Like alcohol-impaired driving, drug-impaired driving is a criminal offence. Cannabis-impaired driving can result in injury or death for the driver, passengers or others on the road including pedestrians and other drivers. Cannabis:
- impairs judgment
- impairs the ability to react
- increases the chances of being in a crash[i].
The combination of alcohol and cannabis can further exacerbate the impairment.
In 2018, the Criminal Code of Canada was changed to allow possession of marijuana for recreational use but Bill C-46 created new criminal offences for driving while impaired by tetrahydrocannabinol (THC), the active ingredient in marijuana. These new offences are based on the level of THC in a person’s blood within two hours of driving.
- The prohibited blood-alcohol concentration (BAC) is 80 milligrams (mg) or more of alcohol per 100 millilitres (ml) of blood.
- Cannabis (THC)
- There are two prohibited levels for THC, the primary psychoactive component of cannabis: it is a less serious offence to have between 2 nanograms (ng) and 5 ng of THC per ml of blood. It is a more serious offence to have 5 ng of THC or more per ml of blood.
- Combination of alcohol and cannabis
- The prohibited levels of alcohol and cannabis, when found in combination, is 50mg or more of alcohol per 100ml of blood and 2.5 ng or more of THC per ml of blood.
- Other drugs
- Having any detectable amount of LSD, psilocybin, psilocin (“magic mushrooms”), ketamine, PCP, cocaine, methamphetamine or 6-mam (a metabolite of heroin) in your system within two hours of driving is also prohibited.
- The prohibited level for GHB is 5mg or more per litre of blood since the body can naturally produce low levels of this drug.
A challenge however, is that THC can sometimes be detected in a person’s blood even 30 days after they consumed cannabis.
Impaired Driving Has Tort Implications
While charges are not admissible evidence in tort litigation, criminal convictions are admissible evidence of wrongdoing. Accordingly, any criminal conviction is problematic to the defendant driver.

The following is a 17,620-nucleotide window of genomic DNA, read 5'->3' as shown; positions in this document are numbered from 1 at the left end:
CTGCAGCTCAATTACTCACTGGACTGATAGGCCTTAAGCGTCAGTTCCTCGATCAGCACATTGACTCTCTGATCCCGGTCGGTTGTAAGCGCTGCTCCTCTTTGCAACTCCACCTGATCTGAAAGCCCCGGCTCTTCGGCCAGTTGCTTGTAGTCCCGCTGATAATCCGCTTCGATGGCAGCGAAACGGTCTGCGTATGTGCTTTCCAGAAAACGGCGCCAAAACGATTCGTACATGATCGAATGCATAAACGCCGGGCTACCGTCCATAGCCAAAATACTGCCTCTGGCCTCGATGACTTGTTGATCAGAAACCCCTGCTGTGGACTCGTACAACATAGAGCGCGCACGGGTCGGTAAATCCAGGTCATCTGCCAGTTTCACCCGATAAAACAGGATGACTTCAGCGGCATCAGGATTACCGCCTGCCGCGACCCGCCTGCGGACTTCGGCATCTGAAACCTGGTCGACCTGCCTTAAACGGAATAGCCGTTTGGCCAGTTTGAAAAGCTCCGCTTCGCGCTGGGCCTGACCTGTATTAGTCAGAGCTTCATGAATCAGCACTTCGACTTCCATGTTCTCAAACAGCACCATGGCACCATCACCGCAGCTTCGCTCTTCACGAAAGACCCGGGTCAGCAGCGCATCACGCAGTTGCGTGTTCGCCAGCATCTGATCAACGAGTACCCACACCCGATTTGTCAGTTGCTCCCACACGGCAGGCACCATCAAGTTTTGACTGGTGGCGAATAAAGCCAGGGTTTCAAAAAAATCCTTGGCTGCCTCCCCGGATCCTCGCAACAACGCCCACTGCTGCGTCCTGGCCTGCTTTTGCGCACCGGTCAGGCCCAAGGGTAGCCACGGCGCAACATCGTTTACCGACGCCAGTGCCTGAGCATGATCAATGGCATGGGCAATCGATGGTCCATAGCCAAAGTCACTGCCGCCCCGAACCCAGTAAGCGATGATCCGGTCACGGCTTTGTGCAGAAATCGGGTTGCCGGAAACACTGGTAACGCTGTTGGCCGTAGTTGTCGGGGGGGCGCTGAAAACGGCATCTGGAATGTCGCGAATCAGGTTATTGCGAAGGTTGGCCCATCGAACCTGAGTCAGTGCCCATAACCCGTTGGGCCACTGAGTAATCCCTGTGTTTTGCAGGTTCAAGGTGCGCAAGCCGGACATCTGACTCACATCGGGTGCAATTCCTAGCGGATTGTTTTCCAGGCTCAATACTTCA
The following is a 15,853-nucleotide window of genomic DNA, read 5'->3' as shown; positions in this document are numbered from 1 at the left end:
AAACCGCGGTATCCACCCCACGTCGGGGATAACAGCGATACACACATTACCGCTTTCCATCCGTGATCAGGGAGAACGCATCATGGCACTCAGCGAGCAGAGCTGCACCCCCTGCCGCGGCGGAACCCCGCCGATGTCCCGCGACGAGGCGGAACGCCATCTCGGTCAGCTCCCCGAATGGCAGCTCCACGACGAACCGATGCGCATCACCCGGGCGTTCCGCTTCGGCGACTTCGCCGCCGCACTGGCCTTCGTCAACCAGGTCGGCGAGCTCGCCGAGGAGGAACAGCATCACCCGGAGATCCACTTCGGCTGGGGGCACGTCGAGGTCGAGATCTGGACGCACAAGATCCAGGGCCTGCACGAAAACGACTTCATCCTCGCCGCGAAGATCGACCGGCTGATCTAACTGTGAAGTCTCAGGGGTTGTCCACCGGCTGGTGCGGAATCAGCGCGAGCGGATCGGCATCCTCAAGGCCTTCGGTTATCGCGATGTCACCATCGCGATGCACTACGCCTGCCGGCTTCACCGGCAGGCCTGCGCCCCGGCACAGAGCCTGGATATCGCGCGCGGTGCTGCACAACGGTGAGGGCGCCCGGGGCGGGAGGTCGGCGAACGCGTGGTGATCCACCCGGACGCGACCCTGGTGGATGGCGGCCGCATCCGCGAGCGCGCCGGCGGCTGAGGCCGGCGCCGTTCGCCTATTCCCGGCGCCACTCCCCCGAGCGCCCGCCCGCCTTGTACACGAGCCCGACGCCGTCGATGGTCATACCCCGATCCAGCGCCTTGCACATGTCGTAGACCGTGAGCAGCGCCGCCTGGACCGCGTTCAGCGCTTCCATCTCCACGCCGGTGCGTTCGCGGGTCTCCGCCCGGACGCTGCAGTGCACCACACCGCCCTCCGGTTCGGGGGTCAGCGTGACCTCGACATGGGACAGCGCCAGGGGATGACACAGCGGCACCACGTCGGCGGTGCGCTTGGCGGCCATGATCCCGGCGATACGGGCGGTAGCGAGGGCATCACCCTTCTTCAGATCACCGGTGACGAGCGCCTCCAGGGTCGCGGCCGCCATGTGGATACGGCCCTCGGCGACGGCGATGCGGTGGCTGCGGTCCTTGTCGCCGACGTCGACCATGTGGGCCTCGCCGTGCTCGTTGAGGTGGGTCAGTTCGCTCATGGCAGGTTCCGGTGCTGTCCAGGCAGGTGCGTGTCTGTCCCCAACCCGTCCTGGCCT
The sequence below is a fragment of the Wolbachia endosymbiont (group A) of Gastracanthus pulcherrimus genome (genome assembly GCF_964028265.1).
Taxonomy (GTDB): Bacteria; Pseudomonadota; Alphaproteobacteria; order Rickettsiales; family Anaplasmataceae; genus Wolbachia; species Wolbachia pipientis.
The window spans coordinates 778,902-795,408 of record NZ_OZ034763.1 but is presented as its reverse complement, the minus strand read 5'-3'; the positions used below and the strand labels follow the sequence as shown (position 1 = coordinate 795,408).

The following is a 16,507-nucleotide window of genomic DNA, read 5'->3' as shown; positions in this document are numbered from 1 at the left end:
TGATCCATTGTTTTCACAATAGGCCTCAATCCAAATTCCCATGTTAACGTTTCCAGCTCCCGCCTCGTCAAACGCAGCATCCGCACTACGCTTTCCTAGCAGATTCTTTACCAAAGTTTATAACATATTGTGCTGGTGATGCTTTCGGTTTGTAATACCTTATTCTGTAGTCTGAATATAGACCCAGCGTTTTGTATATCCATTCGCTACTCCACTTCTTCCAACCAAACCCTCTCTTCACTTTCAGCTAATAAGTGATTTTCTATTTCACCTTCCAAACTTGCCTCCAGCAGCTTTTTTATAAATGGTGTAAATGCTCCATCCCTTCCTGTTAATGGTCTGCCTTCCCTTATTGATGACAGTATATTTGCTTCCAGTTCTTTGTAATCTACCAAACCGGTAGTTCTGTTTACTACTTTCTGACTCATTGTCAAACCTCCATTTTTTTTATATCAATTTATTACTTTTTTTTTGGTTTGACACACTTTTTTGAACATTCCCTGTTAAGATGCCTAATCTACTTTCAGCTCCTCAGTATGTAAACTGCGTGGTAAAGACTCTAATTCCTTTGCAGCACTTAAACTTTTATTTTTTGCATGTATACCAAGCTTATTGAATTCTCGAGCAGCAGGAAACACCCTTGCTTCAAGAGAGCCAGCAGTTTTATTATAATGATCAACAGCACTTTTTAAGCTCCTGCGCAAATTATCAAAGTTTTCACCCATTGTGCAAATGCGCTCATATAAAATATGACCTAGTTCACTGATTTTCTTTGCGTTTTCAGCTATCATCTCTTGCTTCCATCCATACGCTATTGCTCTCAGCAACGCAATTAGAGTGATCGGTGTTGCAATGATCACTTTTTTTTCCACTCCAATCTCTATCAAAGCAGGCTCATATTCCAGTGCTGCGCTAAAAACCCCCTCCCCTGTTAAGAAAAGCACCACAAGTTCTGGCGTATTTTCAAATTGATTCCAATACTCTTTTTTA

Where there were no convictions, then the usual rules of negligence will dictate exposure.
An area to consider when mounting a defence is to determine in what format was the cannabis consumed? For example, was it inhaled? Was it in the form of a baked good? A gummy? Was any alcohol consumed? What prescription medication was the driver taking? Different formats have different effects on different timeframes.
When was it was consumed? During the car ride? 2 hours before the car ride? The night before? THC, the psychoactive ingredient, takes time to leave the system and its metabolized carboxyTHC takes even longer – some say it can even take up to a month. Accordingly, any test that is positive for carboxyTHC is arguably only evidence that cannabis had been consumed and not that the driver was impaired by cannabis. Assessing the impact of cannabis is far more complicated than assessing the impact of alcohol. While, alcohol levels are correlated to impairment, the same is not true of cannabis.
Another area to consider once cannabis consumption has been raised is to determine the level of the driver’s impairment. What was the driver’s condition? Were the driver’s eyes bloodshot? Glassy? Pupils dilated? Did the driver have balance issues? Slurred speech? Confusion? Inappropriate responses? Delayed responses? Was the driver tired, sleepy?
A final area to consider is whether the accident was caused by marijuana impairment or by some other factor. For example, was there poor lighting, was there black ice, did another driver do something that triggered the accident, did an animal jump out of the road unexpectedly etcetera. It may be there were other causes to the accident that had nothing to do with impairment.
In order to defend a driver about the effect of the cannabis consumed, witness statements from everyone that had contact with the driver at the scene will be useful to determine whether or not the driver exhibited any evidence of impairment. A toxicologist expert will also be necessary to determine the levels of cannabis and the anticipated effects or lack thereof in the particular circumstances. An accident reconstruction may be considered as well.
This area is developing. There have been criminal trials dealing with impairment, there have been labour decisions, human rights decisions and union arbitrations that are starting to consider and challenge the consumption versus impairment issues. I expect court decisions in the tort context will follow but the litigation process is longer and has been slowed down due to COVID.
[i] Cannabis impairment – Canada.ca
“This article is intended to inform. Its content does not constitute legal advice and should not be relied upon by readers as such. If you require legal assistance, please see a lawyer. Each case is unique and a lawyer with good training and sound judgment can provide you with advice tailored to your specific situation and needs.”